The Council of Europe’s anti-racism commission (ECRI) in its 2020 annual report published today, ahead of the International Day against Racial Discrimination marked on 21 March, identified four key challenges Europe was facing last year. These are: mitigating the disproportional impact of the Covid-19 pandemic on vulnerable groups, tackling deep-rooted racism in public life, combating anti-Muslim racism and antisemitism in the face of terrorism, and addressing the backlash against the protection of human rights of LGBTI people.
“Few, if any crises since the Second World War have had such a global impact on Europe as the Covid-19 pandemic which came to overshadow other trends in 2020,” said Maria Daniella Marouda, Chair of ECRI. “From spreading antisemitic conspiracy theories about the origin of the disease and targeting persons of Asian origin at the outbreak of the pandemic, to the subsequent lockdown and economic downturn hitting marginalised groups the hardest – the Covid-19 crisis has brought about overall regression in human rights in Europe.”
“The Covid-19 crisis has exposed and deepened underlying structural inequalities in almost all policy areas, including access to education, employment, housing and healthcare,” she explained.
Among all the groups disproportionally affected by the pandemic, the situation of Roma deteriorated the most, ECRI argues. They are often confined to overcrowded neighbourhood with limited access to public utilities, where physical distancing and good hygiene are nearly impossible to maintain. Distance learning measures have excluded many Roma children from school due to lack of internet/computer access, the loss of social aid which was conditional on the participation of children in home schooling in some countries has exacerbated the situation, ECRI notes. It welcomes, however, positive measures taken by some European states, such as provision of free electricity, water and internet connection to Roma communities during lockdown.
Migrants and asylum seekers, especially recently arrived and irregularly present, have faced particular difficulties: they have not been able to benefit from essential healthcare due to the lack of social security number and migrant seasonal workers living and working in poor sanitary conditions were particularly susceptible of contracting the virus. Besides, the economic downturn caused by lockdown measures and other restrictions resulted in the immediate loss of many informal or otherwise precarious jobs among migrants and other groups.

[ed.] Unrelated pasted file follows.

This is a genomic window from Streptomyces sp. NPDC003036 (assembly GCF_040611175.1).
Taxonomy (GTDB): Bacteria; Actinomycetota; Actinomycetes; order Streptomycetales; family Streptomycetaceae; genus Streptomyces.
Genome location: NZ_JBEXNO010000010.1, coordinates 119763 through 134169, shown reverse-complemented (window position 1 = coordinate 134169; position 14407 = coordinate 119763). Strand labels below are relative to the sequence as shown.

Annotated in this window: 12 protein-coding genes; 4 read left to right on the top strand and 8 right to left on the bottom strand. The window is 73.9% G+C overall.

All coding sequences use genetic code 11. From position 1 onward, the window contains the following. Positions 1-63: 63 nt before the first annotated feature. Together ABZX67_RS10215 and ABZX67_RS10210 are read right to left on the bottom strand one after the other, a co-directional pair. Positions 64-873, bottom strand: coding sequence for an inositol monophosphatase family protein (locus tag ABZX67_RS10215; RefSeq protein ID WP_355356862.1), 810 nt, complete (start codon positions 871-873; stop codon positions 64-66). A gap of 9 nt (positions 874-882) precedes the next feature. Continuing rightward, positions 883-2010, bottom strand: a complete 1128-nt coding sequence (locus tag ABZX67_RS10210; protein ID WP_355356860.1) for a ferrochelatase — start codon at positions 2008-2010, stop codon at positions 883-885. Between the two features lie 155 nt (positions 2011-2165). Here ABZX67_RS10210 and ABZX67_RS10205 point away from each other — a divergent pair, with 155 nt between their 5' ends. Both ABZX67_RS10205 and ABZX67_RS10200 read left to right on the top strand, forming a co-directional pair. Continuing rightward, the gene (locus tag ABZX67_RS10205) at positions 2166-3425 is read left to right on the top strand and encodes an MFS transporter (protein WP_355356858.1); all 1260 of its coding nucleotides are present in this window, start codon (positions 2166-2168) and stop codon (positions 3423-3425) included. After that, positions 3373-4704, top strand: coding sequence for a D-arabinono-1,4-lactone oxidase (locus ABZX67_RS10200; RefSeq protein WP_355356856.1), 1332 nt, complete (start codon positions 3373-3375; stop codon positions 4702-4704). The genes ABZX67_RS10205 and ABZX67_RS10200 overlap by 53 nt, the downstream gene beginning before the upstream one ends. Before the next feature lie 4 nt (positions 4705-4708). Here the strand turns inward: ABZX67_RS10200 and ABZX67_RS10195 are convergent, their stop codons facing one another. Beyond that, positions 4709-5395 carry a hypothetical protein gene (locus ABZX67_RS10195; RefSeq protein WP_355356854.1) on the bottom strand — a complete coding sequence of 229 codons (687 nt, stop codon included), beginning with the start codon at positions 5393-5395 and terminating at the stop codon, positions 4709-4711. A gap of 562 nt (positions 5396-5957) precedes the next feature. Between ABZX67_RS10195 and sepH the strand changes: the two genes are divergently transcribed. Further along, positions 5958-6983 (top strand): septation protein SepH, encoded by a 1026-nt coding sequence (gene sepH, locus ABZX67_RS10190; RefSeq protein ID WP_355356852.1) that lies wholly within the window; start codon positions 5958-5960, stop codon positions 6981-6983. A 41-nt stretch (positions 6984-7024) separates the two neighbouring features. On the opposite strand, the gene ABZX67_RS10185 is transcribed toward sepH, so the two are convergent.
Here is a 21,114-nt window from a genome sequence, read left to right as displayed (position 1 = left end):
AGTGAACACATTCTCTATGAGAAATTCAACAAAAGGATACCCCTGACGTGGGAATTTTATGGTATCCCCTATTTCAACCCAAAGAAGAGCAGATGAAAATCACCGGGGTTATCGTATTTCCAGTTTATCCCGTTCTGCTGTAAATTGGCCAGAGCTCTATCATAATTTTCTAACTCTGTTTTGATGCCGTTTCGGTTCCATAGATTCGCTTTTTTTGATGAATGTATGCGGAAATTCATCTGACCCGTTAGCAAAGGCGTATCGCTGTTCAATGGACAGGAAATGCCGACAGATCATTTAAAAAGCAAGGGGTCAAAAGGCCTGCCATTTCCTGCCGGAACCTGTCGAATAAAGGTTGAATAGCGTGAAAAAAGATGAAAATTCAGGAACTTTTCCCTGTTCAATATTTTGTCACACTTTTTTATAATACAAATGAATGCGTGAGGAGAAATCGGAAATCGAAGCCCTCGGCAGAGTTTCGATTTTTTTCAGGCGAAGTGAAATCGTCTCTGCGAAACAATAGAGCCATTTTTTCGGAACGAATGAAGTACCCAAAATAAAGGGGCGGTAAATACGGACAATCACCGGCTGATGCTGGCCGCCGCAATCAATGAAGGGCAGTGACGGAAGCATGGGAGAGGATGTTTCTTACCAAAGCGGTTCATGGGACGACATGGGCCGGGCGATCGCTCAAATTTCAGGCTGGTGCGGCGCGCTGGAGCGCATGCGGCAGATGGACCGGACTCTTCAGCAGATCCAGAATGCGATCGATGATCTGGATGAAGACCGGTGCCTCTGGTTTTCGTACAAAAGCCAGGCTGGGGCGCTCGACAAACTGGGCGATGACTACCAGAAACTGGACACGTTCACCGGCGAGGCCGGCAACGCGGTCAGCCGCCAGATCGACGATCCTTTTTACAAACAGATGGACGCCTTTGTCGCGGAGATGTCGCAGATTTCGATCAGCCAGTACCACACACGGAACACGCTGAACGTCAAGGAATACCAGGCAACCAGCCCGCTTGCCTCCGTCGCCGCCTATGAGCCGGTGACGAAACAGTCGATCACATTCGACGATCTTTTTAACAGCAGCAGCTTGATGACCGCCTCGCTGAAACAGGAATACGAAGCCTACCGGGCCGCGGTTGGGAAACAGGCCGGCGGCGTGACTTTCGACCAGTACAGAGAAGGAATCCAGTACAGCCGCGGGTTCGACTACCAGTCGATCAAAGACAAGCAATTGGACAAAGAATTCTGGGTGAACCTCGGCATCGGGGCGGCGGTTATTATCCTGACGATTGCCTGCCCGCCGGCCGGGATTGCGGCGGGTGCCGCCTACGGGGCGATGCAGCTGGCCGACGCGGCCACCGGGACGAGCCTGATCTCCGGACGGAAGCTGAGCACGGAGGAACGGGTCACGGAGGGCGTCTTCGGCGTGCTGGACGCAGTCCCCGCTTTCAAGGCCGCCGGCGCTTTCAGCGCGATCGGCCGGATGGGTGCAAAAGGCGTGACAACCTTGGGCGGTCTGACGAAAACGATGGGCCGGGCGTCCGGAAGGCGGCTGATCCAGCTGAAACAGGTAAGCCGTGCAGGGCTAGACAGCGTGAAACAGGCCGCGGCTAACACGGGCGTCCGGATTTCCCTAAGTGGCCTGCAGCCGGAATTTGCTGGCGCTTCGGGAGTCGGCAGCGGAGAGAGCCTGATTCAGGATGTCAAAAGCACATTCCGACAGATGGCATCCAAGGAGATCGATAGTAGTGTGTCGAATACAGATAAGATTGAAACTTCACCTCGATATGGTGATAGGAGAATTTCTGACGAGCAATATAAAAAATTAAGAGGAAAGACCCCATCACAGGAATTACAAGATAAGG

Young LGBTI persons, especially those who had to move back to LGBTI-phobic families, have been exposed to rejection and violence; calls to dedicated hotlines and victim support centres increased (in some cases tripled), particularly during curfews.
The year 2020 was equally marked by a wave of world-wide protests against racism. The racial justice movement – Black Lives Matter – unfolded in the United States and resonated in Europe as well. “These events have revealed the extent to which racial profiling and racist police abuse continue to affect vulnerable groups, reinforcing in Europe concerns of what is increasingly referred to as institutional racism,” ECRI Chair suggested. Such racism is covert or overt, and resides in the policies, procedures, operations and cultures of public and private institutions; it erodes trust in society and in the law enforcement. Increasing diversity within the police and adequate training should be at the core of any government action aimed at tackling the problem.
The resurgence of terror attacks by extremists against persons of different religions was another trend in 2020. The brutal murder of a school teacher by an Islamist militant near Paris and the attack in a Roma Catholic Basilica in Nice in France, as well as the terrorist attack in the very centre of Vienna in Austria have caused public outcry and fed growing anxiety across Europe. ECRI is concerned that these horrific murders will spark further intolerance and discrimination against Muslims. Anti-Muslim racism entails the risk of counteracting integration and inclusion efforts and may further radicalise a growing number of young Muslims in Europe, it says.
At the same time, like in previous years, Jewish people in Europe have also continued to experience antisemitic hatred and violence, with particular threats posed by the Neo-Nazis and Islamists, and police response insufficient. Jewish religious places, such as synagogues and cemeteries, remain the main targets of vandalism. The criticism of the Israeli government policies is still used to stir up hatred against all Jewish people. “Jewish communities and institutions must not be made targets for opposition to Israeli government actions”, ECRI underlines.
The Council of Europe commission is also worried about the fact that the climate of opposition to LGBTI persons’ human rights has gained ground in certain European countries in 2020, linked to populist homophobic and transphobic rhetoric and the so-called anti-gender movement. New restrictive legislation was adopted, backlash against LGBTI persons rights was manifested at political level, and hate attacks took place. Despite this, ECRI observed some progress: several countries have outlawed non-consensual cosmetic surgeries on intersex children, LGBTI persons were appointed to high political offices, and legislation on same-sex partnership and marriages have been introduced in some states.